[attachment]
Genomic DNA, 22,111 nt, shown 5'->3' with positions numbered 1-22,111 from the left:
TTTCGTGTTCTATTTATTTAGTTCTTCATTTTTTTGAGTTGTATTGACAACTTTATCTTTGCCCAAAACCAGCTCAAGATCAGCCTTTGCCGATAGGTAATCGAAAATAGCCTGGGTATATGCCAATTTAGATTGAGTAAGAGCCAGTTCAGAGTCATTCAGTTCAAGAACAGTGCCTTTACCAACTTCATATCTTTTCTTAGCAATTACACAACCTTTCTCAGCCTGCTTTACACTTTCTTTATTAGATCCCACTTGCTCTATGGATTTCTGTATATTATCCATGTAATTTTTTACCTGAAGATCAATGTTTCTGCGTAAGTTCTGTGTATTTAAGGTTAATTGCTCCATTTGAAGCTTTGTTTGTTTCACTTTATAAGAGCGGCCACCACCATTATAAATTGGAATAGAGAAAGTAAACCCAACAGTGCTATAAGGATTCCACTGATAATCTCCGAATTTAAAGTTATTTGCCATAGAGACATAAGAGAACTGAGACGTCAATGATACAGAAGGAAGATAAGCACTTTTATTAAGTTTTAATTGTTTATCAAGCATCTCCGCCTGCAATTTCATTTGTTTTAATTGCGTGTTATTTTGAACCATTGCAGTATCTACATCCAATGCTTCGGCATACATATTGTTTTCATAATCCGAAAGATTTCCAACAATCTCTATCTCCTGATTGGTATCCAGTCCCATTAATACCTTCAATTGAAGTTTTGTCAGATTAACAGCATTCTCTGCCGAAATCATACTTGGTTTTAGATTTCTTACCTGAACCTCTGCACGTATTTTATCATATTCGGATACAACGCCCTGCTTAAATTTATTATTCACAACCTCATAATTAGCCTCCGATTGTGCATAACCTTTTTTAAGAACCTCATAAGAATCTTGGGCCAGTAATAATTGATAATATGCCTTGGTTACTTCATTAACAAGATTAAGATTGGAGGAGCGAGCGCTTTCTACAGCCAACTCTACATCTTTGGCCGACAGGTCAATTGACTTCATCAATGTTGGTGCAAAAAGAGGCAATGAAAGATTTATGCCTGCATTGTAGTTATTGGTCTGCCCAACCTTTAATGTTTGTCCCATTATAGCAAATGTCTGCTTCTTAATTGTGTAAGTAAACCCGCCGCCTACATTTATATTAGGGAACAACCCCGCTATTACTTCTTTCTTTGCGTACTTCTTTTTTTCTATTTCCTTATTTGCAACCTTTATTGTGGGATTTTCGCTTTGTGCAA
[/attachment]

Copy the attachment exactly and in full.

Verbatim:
Genomic DNA, 22,111 nt, shown 5'->3' with positions numbered 1-22,111 from the left:
TTTCGTGTTCTATTTATTTAGTTCTTCATTTTTTTGAGTTGTATTGACAACTTTATCTTTGCCCAAAACCAGCTCAAGATCAGCCTTTGCCGATAGGTAATCGAAAATAGCCTGGGTATATGCCAATTTAGATTGAGTAAGAGCCAGTTCAGAGTCATTCAGTTCAAGAACAGTGCCTTTACCAACTTCATATCTTTTCTTAGCAATTACACAACCTTTCTCAGCCTGCTTTACACTTTCTTTATTAGATCCCACTTGCTCTATGGATTTCTGTATATTATCCATGTAATTTTTTACCTGAAGATCAATGTTTCTGCGTAAGTTCTGTGTATTTAAGGTTAATTGCTCCATTTGAAGCTTTGTTTGTTTCACTTTATAAGAGCGGCCACCACCATTATAAATTGGAATAGAGAAAGTAAACCCAACAGTGCTATAAGGATTCCACTGATAATCTCCGAATTTAAAGTTATTTGCCATAGAGACATAAGAGAACTGAGACGTCAATGATACAGAAGGAAGATAAGCACTTTTATTAAGTTTTAATTGTTTATCAAGCATCTCCGCCTGCAATTTCATTTGTTTTAATTGCGTGTTATTTTGAACCATTGCAGTATCTACATCCAATGCTTCGGCATACATATTGTTTTCATAATCCGAAAGATTTCCAACAATCTCTATCTCCTGATTGGTATCCAGTCCCATTAATACCTTCAATTGAAGTTTTGTCAGATTAACAGCATTCTCTGCCGAAATCATACTTGGTTTTAGATTTCTTACCTGAACCTCTGCACGTATTTTATCATATTCGGATACAACGCCCTGCTTAAATTTATTATTCACAACCTCATAATTAGCCTCCGATTGTGCATAACCTTTTTTAAGAACCTCATAAGAATCTTGGGCCAGTAATAATTGATAATATGCCTTGGTTACTTCATTAACAAGATTAAGATTGGAGGAGCGAGCGCTTTCTACAGCCAACTCTACATCTTTGGCCGACAGGTCAATTGACTTCATCAATGTTGGTGCAAAAAGAGGCAATGAAAGATTTATGCCTGCATTGTAGTTATTGGTCTGCCCAACCTTTAATGTTTGTCCCATTATAGCAAATGTCTGCTTCTTAATTGTGTAAGTAAACCCGCCGCCTACATTTATATTAGGGAACAACCCCGCTATTACTTCTTTCTTTGCGTACTTCTTTTTTTCTATTTCCTTATTTGCAACCTTTATTGTGGGATTTTCGCTTTGTGCAA